Jerry Mittman

Jerry Mittman

Jerry Mittman

To say Jerry Mittman is an outdoor enthusiast is a bit of an understatement. The Northville resident has climbed Mt. Kilimanjaro (19,563’) in Africa and four peaks taller than 14,000 feet in the US, including Mt. Whitney, at 14, 494 feet, the tallest mountain in the continental US. He’s hiked across the Grand Canyon and back three times and he’s bicycled to the Upper Peninsula (check your road map of Michigan to see how far that is from Northville) and across the states of North Carolina and Wisconsin.

“I enjoy an active lifestyle,” he himself understated.
Of course, the 64-year old Ford retiree runs—and now I’m understating again. He’s completed, as of the end of May, 62 marathons “and even more half marathons.” So far in 2009, Mittman has run 16 races, including a half marathon and 25K at the River Bank. “Oh,” he shrugs, “I’ll run as many as 50 races a year.”

“I have always had a goal I was trying to achieve,” he continued. It began as doing one mile, then racing 5K. Time goals and longer distances followed. Fulfilling those goals hasn’t always been a cakewalk. After running an easier-than-expected [now defunct] Scotty Hanton Marathon in Port Huron, “I started looking ahead to qualifying for the Boston Marathon.” He recalled, “How wrong I was! I didn’t qualify…until my 19th marathon.” Since, he has finished Boston five times and has qualified to run it next year.

Another example of goal-setting came in 2002. “Runner’s World had a list of ‘The World’s Top 10 Marathons.’ I had to run them all.” By 2006, he did.

Mittman’s most recent goal is to run a marathon or half marathon in all 50 states. He knows runners who belong to the “Fifty State Club” and this inspired him. “I got serious in 2006.” By then, his list of completed marathons [51 of them] included 18 states.

He determined, “I didn’t have 30+ more marathons in my body. The marathon is a different animal. I don’t have the drive left.” And he wondered whether his body could stand up physically to the task. So he made other plans: he’d run a marathon or half marathon in all of the states.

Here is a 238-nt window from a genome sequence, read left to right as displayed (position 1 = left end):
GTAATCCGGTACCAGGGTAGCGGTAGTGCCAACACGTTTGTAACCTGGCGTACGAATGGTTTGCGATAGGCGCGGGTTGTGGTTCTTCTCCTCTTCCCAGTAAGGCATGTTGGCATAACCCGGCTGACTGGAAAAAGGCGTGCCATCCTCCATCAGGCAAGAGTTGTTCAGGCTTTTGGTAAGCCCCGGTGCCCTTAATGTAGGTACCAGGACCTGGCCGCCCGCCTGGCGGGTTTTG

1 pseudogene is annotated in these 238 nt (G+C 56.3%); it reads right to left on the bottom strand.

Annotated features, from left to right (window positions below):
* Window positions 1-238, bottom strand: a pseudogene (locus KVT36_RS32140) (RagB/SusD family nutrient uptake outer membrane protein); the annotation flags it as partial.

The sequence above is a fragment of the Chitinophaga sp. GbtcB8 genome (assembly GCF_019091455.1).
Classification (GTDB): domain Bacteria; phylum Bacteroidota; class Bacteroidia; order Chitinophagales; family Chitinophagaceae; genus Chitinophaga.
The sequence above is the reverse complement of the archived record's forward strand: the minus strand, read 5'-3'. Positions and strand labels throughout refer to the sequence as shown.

“That’s much more manageable,” he admitted. “It’s more fun. And I can still be competitive in my age-group.” Once he made up his mind, “I was knocking them off pretty quick.” He ran 9 new states in 2006, 11 the next, and 8 more the year after. Right now, “I’ve completed 47 states and the District of Columbia.” [He’s also done 13 marathons overseas, in 11 different countries.] Twenty have been marathons. Plans are to finish by October in Portland, Maine, chalking up Colorado and New Mexico during the summer months.

Mostly, he follows Hal Higdon’s marathon training plan, running about 1200 miles a year. But, he still cycles, “10, 15, 20 miles,” hikes, and weight trains, once a week. “The key,” he insists, “is to stay active…be on the move.”

Mittman isn’t doing this alone, well, not completely. “My wife goes with me to quite a few. We go and have a nice time. Teresa might walk the half marathon if there’s the opportunity. We’ve enjoyed some great trips.”

His children have been part of this, too. “One of the most fun things I’ve done is run a marathon with each of my three children.” And, he must be a tough father-in-law. He chuckled when he related, “I made my future son-in-law run a marathon before he married my daughter.”

In high school, he ran cross country, but then stopped running for 30 years. All three kids ran track and cross country in high school, too, he said. There was an open 5K at one of his son’s meets, so he entered, his first race. “I still remember running next to a high school girl and her mother yelling out to her, ‘Don’t let that old man beat you!’” His son went on to win the state cross country state finals that year and Mittman quips, “I continued running to show him where his genes came from.”

At 47, too, it was difficult to find partners for other sports, like racquetball. Running he could do alone and keep up with on frequent business trips. At first, “I thought it might be boring, but then I got into racing.” As he said, “I love the competition.”
In addition to his current 62 marathons and 72 half marathons, (or longer, but shorter than 26.2 miles), Mittman has finished more than 700 races. He has “a lot favorites” right here in Michigan. He mentioned the Crim, Dexter-Ann Arbor, the Run thru Hell, the Riverbank Run, and his hometown Solstice Run. At this year’s Meteor 10K, he ran on Saturday AM and volunteered at the marathon the next day.

Mittman has more goals lined up. He’d like to run “the equivalent of around the world” and has “about 5,000 [miles] to go.” Another is to “run my age in marathons;” the 64-year old will have 63 marathons under his belt by the end of the year.

Running has brought him many memories: a moose calf running beside marathoners in Alaska; the Medoc Marathon in France, with it’s 24 wine stops; “April in Paris;” Mao’s Tomb and Tiananmen Square in the Beijing Marathon; a hailstorm at mile 20 in Stockholm; pronghorn antelopes joining the half marathoners for a while in Casper, Wyoming; and more.

Hmmm. Just imagine the great lecture Jerry Mittman could give at one of those race expos! I wonder if he has slides.

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